Mentioning Cha Ca, it would be a miss if not talking about ‘Cha Ca La Vong’ – a century-old specialty in northern Vietnam. When trying this kind of grilled fish, diners should eat straight from the pan for an enriching dining experience.
Price: $1.5 – $3
Cha Ca La Vong: 14 Cha Ca street, Hang Dao ward, Hoan Kiem district, Hanoi
Insider tip: To get to know more about the specialties of Vietnam, especially the grilled fish (Cha Ca), you can join in a Hanoi culinary tour named the Hanoi half-day cooking tour with a master chef, which gives you a chance to make Vietnamese authentic food by yourself.
8. Hu Tieu
While ‘pho’ is an iconic dish of Hanoi, ‘hu tieu’ is a symbolic noodle dish of Saigon – the biggest city in southern Vietnam.
Both noodles come from rice, but noodles in ‘hu tieu’ are thinner and chewier. Besides, ‘hu tieu’ adds shrimp, pork, crab meat, and bean sprouts to its list of ingredients. In some restaurants, you also can find beef meatball in the bowl of ‘hu tieu’.
Like ‘pho’, there are many versions of this dish and occasionally squid or dumplings can be found. And, you can choose the ‘dried’ version instead of the ‘wet’ one also. Don’t worry about feeling thirsty as a dried bowl is often served with a small bowl of soup and fresh vegetables on the side. And worry not, this version isn’t flavorless or less tasty than the wet one at all, because the chef mixes noodles with a special sauce.
Inexpensive price also leads to the popularity of ‘hu tieu’ in Saigon.
Price: $1 – $1.5
Hu Tieu Nam Vang Quynh: A65 Nguyen Trai street, District 1, Ho Chi Minh City
9. Banh Xeo
Banh Xeo, simply called sizzling pancake in English, is on the list of must-try dishes in Vietnam.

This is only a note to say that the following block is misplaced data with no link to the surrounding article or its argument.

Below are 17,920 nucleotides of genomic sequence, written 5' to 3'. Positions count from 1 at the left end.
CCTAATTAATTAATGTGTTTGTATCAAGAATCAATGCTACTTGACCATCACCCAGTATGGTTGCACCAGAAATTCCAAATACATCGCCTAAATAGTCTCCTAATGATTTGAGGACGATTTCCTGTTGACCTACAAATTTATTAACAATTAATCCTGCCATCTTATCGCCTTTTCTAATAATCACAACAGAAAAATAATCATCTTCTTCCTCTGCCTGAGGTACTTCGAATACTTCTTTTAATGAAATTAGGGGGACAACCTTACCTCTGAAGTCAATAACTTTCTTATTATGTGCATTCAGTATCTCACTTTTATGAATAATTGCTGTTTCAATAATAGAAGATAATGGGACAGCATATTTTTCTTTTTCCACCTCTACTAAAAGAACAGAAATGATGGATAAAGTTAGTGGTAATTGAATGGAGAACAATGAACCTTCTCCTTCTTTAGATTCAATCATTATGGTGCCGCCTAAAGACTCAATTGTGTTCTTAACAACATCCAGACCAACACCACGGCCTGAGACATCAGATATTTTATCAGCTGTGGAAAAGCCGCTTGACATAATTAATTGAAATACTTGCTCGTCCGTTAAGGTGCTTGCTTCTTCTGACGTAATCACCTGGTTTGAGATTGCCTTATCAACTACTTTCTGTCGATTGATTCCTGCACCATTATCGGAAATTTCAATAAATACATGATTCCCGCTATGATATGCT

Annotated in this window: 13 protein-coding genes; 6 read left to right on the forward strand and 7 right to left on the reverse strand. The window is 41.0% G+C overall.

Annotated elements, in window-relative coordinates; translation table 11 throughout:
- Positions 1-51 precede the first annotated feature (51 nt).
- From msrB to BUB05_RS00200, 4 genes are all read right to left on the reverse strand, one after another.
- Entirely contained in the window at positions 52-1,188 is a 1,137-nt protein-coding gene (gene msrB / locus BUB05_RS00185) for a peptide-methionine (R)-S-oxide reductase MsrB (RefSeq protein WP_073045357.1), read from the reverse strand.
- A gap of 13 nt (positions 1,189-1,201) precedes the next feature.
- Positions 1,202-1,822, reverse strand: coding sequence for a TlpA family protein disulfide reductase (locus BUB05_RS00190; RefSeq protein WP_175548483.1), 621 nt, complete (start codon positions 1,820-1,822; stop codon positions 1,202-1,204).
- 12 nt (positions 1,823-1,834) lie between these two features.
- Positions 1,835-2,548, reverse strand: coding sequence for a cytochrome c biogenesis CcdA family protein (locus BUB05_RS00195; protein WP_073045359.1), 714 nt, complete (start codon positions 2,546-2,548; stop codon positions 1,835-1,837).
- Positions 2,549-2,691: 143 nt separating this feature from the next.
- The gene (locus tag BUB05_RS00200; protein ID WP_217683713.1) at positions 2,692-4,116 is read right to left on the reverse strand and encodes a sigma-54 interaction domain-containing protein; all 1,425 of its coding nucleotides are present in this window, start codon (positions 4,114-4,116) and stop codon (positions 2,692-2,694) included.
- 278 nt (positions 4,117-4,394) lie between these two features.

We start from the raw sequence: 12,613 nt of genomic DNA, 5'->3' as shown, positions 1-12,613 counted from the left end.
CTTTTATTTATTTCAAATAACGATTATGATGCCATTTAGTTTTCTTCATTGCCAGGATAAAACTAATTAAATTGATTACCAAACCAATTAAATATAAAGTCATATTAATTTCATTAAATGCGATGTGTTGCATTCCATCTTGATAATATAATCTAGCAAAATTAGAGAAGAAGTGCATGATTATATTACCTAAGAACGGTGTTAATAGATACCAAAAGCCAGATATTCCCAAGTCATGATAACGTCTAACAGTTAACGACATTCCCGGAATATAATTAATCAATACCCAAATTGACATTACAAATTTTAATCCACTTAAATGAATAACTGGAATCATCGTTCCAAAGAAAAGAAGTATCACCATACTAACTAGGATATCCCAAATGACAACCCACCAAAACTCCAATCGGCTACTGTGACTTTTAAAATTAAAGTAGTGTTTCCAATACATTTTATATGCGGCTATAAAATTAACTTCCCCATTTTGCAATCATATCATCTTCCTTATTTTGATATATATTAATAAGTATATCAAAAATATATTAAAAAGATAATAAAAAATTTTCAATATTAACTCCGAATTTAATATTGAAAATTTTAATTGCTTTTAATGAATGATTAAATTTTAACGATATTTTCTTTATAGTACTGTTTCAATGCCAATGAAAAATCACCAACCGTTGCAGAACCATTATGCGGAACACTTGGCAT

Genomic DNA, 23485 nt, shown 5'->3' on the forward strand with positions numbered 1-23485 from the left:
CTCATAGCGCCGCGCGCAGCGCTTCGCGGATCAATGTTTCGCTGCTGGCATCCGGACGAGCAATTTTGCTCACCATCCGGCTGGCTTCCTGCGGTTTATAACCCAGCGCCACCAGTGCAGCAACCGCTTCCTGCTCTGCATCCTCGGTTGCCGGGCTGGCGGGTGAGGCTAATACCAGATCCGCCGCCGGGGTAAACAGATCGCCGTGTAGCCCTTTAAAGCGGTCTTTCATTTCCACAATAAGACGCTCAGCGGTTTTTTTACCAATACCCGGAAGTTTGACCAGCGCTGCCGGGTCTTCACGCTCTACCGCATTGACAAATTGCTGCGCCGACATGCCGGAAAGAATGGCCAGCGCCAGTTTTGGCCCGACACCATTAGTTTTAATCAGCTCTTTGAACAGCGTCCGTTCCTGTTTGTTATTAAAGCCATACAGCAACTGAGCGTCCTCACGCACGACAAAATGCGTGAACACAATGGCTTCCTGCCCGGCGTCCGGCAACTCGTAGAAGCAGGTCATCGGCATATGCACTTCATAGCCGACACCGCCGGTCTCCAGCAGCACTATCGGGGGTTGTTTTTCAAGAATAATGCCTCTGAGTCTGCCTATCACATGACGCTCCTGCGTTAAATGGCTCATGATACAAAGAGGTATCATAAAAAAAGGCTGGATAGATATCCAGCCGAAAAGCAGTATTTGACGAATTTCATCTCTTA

Your journey to central and southern Vietnam would be incomplete without trying this favorite dish by both locals and tourists. There are many stories around its origin. But, most people believe it was introduced by Khmer in the South a long time ago.
No matter when it originated, it is still the best choice for snack time. Depending on the region, the sizzling pancake can be cooked and eaten in different ways. However, the flour batter is always its main ingredient and the dish is served with dipping sauce and some kinds of vegetables and herbs.
The flour batter mixture is spread thinly on the hot fired wok. Pork belly, whole prawns, mung beans, and bean sprouts are stir-fried before pouring the batter over the fillings. The folded halfway pancake is placed on the plate, served with vegetables like lettuce, fish mint, perilla, and many more.
Price: $1.5 – $5
An La Ghien Restaurant: 74 Suong Nguyet Anh street, District 1, Ho Chi Minh City
10. Bun Bo Hue
Bun Bo Hue, or also called Hue beef noodle soup, is a popular Vietnamese spicy beef noodle soup that originated in Hue.
The dish is famous for the balance of salty, sweet, sour, and spicy flavors. In Hue – the former capital of Vietnam, locals prefer having a bowl of Hue beef noodle soup for breakfast rather than lunch or dinner. The broth is so wonderful, made by simmering pork bones and beef bones with onion, shallot, lemongrass, and ginger.
Apart from rice turmeric, you also can find some slices of pork meat, beef shank, and pig’s feet on your bowl. Sliced onion and spring onion on top make the dish look both eye-catching and mouth-watering.
Price: $1 – $1.5
Bun Bo Hue Ba Tuyet: 47 Nguyen Cong Tru street, Hue city, Thua Thien Hue.
Besides the above famous and delicious Vietnamese cuisine dishes, there are also many other delicacies to try in this beautiful country. We hope that you have enough time to try tasty food in Vietnam and discover this huge part of the country’s culture. If you have any memorable moments on your trip, don’t forget to share them with us.
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About the author: Jane Pham is a passionate travel writer at Vietnam Discovery, where travelers to the country can find A-Z guides and tips, as well as highly tailored and responsible travel tours.